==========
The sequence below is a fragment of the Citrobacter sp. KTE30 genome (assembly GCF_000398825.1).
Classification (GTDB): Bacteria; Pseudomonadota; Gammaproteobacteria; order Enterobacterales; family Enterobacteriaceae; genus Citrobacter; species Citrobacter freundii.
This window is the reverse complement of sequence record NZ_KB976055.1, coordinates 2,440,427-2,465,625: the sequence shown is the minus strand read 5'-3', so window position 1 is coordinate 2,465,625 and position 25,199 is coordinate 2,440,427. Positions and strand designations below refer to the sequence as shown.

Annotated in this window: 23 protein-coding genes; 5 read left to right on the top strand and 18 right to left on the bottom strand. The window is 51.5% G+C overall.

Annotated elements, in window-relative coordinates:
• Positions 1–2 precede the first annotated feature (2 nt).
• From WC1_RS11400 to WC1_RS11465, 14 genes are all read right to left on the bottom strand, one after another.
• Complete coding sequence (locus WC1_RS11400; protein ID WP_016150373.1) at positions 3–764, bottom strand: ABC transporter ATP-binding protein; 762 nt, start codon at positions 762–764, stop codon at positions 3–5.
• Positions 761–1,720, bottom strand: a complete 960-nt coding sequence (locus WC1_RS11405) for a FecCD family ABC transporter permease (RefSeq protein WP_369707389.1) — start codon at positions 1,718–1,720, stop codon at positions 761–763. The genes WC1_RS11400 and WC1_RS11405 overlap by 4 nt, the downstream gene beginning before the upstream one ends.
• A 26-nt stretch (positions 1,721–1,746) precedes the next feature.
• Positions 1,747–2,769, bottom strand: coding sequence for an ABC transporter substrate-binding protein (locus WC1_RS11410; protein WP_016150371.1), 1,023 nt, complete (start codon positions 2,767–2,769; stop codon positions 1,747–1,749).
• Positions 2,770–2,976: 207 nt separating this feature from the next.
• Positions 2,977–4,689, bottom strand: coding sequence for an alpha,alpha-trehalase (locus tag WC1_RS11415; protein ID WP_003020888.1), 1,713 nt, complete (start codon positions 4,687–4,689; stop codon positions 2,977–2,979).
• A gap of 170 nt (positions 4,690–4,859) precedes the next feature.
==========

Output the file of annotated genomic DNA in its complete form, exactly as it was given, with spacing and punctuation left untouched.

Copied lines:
The sequence below is a fragment of the Citrobacter sp. KTE30 genome (assembly GCF_000398825.1).
Classification (GTDB): Bacteria; Pseudomonadota; Gammaproteobacteria; order Enterobacterales; family Enterobacteriaceae; genus Citrobacter; species Citrobacter freundii.
This window is the reverse complement of sequence record NZ_KB976055.1, coordinates 2,440,427-2,465,625: the sequence shown is the minus strand read 5'-3', so window position 1 is coordinate 2,465,625 and position 25,199 is coordinate 2,440,427. Positions and strand designations below refer to the sequence as shown.

Annotated in this window: 23 protein-coding genes; 5 read left to right on the top strand and 18 right to left on the bottom strand. The window is 51.5% G+C overall.

Annotated elements, in window-relative coordinates:
• Positions 1–2 precede the first annotated feature (2 nt).
• From WC1_RS11400 to WC1_RS11465, 14 genes are all read right to left on the bottom strand, one after another.
• Complete coding sequence (locus WC1_RS11400; protein ID WP_016150373.1) at positions 3–764, bottom strand: ABC transporter ATP-binding protein; 762 nt, start codon at positions 762–764, stop codon at positions 3–5.
• Positions 761–1,720, bottom strand: a complete 960-nt coding sequence (locus WC1_RS11405) for a FecCD family ABC transporter permease (RefSeq protein WP_369707389.1) — start codon at positions 1,718–1,720, stop codon at positions 761–763. The genes WC1_RS11400 and WC1_RS11405 overlap by 4 nt, the downstream gene beginning before the upstream one ends.
• A 26-nt stretch (positions 1,721–1,746) precedes the next feature.
• Positions 1,747–2,769, bottom strand: coding sequence for an ABC transporter substrate-binding protein (locus WC1_RS11410; protein WP_016150371.1), 1,023 nt, complete (start codon positions 2,767–2,769; stop codon positions 1,747–1,749).
• Positions 2,770–2,976: 207 nt separating this feature from the next.
• Positions 2,977–4,689, bottom strand: coding sequence for an alpha,alpha-trehalase (locus tag WC1_RS11415; protein ID WP_003020888.1), 1,713 nt, complete (start codon positions 4,687–4,689; stop codon positions 2,977–2,979).
• A gap of 170 nt (positions 4,690–4,859) precedes the next feature.